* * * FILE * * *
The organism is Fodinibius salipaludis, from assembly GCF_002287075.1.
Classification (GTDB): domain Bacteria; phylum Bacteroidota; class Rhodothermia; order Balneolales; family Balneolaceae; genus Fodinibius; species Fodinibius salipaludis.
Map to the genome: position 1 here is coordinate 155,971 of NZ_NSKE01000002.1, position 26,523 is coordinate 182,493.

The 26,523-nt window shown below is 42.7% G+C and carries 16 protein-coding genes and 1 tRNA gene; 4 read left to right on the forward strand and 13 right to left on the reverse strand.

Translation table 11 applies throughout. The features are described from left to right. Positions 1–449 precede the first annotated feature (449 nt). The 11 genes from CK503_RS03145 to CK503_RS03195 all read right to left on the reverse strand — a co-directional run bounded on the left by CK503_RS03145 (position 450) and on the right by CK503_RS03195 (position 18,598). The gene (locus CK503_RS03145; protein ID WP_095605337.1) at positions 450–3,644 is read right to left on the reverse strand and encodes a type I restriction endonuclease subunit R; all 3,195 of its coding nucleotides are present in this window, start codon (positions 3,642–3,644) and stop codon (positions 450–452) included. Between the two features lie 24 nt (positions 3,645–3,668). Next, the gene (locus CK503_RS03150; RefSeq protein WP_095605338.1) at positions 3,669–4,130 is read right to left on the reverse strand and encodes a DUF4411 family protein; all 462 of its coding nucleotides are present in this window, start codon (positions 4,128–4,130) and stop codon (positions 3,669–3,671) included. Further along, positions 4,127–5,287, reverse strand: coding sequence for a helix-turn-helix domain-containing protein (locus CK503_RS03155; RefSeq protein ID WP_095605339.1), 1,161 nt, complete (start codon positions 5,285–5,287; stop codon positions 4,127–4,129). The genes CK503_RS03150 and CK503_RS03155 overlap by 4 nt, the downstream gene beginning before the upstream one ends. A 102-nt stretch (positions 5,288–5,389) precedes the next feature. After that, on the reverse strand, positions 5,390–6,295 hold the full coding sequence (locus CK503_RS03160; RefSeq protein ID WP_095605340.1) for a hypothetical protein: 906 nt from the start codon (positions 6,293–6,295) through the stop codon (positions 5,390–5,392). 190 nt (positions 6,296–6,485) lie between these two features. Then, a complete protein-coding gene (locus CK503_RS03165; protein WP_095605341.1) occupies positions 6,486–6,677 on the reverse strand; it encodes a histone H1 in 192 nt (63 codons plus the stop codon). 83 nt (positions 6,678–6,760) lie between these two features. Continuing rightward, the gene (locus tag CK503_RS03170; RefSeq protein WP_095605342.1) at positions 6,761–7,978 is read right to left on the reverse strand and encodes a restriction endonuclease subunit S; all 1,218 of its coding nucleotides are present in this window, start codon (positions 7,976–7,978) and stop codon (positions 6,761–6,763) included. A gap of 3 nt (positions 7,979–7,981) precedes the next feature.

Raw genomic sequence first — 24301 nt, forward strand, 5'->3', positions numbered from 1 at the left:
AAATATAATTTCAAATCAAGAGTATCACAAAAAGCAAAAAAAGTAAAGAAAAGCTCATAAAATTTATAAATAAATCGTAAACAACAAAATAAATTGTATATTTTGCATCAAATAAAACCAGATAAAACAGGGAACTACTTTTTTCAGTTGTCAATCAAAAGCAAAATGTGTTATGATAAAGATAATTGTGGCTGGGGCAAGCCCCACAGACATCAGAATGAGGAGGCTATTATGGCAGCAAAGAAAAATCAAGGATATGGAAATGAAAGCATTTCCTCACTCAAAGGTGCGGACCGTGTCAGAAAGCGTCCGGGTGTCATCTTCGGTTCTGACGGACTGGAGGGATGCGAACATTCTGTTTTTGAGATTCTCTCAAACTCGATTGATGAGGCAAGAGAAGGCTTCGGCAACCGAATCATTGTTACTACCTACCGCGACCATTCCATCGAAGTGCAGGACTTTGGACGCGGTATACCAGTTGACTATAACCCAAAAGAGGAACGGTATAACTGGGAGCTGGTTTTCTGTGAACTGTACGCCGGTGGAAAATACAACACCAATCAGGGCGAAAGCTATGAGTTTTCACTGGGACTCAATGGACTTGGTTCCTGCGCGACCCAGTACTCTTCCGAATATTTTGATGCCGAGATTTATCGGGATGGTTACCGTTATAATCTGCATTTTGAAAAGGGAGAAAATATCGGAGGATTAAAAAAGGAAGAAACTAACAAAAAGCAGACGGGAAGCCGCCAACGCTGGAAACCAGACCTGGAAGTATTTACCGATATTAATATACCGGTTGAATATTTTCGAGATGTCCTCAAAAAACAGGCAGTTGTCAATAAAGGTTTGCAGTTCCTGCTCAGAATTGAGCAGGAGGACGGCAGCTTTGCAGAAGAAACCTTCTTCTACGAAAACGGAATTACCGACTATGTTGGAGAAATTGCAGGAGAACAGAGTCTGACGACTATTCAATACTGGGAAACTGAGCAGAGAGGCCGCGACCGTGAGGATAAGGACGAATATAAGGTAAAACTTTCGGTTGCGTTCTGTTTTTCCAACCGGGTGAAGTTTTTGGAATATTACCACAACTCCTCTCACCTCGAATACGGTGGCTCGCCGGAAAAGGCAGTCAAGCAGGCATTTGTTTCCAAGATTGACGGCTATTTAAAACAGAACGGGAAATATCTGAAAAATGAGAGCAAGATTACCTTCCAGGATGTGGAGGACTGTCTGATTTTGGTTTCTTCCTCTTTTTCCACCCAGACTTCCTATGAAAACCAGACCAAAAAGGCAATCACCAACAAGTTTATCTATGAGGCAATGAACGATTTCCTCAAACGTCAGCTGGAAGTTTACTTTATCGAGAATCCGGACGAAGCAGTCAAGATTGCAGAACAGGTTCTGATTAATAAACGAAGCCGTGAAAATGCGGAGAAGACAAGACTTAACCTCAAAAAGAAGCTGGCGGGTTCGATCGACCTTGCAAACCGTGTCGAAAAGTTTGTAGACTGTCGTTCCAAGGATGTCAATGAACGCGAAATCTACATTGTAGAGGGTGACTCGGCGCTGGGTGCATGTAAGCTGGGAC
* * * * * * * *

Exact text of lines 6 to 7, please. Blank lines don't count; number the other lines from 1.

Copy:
Raw genomic sequence first — 24301 nt, forward strand, 5'->3', positions numbered from 1 at the left:
AAATATAATTTCAAATCAAGAGTATCACAAAAAGCAAAAAAAGTAAAGAAAAGCTCATAAAATTTATAAATAAATCGTAAACAACAAAATAAATTGTATATTTTGCATCAAATAAAACCAGATAAAACAGGGAACTACTTTTTTCAGTTGTCAATCAAAAGCAAAATGTGTTATGATAAAGATAATTGTGGCTGGGGCAAGCCCCACAGACATCAGAATGAGGAGGCTATTATGGCAGCAAAGAAAAATCAAGGATATGGAAATGAAAGCATTTCCTCACTCAAAGGTGCGGACCGTGTCAGAAAGCGTCCGGGTGTCATCTTCGGTTCTGACGGACTGGAGGGATGCGAACATTCTGTTTTTGAGATTCTCTCAAACTCGATTGATGAGGCAAGAGAAGGCTTCGGCAACCGAATCATTGTTACTACCTACCGCGACCATTCCATCGAAGTGCAGGACTTTGGACGCGGTATACCAGTTGACTATAACCCAAAAGAGGAACGGTATAACTGGGAGCTGGTTTTCTGTGAACTGTACGCCGGTGGAAAATACAACACCAATCAGGGCGAAAGCTATGAGTTTTCACTGGGACTCAATGGACTTGGTTCCTGCGCGACCCAGTACTCTTCCGAATATTTTGATGCCGAGATTTATCGGGATGGTTACCGTTATAATCTGCATTTTGAAAAGGGAGAAAATATCGGAGGATTAAAAAAGGAAGAAACTAACAAAAAGCAGACGGGAAGCCGCCAACGCTGGAAACCAGACCTGGAAGTATTTACCGATATTAATATACCGGTTGAATATTTTCGAGATGTCCTCAAAAAACAGGCAGTTGTCAATAAAGGTTTGCAGTTCCTGCTCAGAATTGAGCAGGAGGACGGCAGCTTTGCAGAAGAAACCTTCTTCTACGAAAACGGAATTACCGACTATGTTGGAGAAATTGCAGGAGAACAGAGTCTGACGACTATTCAATACTGGGAAACTGAGCAGAGAGGCCGCGACCGTGAGGATAAGGACGAATATAAGGTAAAACTTTCGGTTGCGTTCTGTTTTTCCAACCGGGTGAAGTTTTTGGAATATTACCACAACTCCTCTCACCTCGAATACGGTGGCTCGCCGGAAAAGGCAGTCAAGCAGGCATTTGTTTCCAAGATTGACGGCTATTTAAAACAGAACGGGAAATATCTGAAAAATGAGAGCAAGATTACCTTCCAGGATGTGGAGGACTGTCTGATTTTGGTTTCTTCCTCTTTTTCCACCCAGACTTCCTATGAAAACCAGACCAAAAAGGCAATCACCAACAAGTTTATCTATGAGGCAATGAACGATTTCCTCAAACGTCAGCTGGAAGTTTACTTTATCGAGAATCCGGACGAAGCAGTCAAGATTGCAGAACAGGTTCTGATTAATAAACGAAGCCGTGAAAATGCGGAGAAGACAAGACTTAACCTCAAAAAGAAGCTGGCGGGTTCGATCGACCTTGCAAACCGTGTCGAAAAGTTTGTAGACTGTCGTTCCAAGGATGTCAATGAACGCGAAATCTACATTGTAGAGGGTGACTCGGCGCTGGGTGCATGTAAGCTGGGAC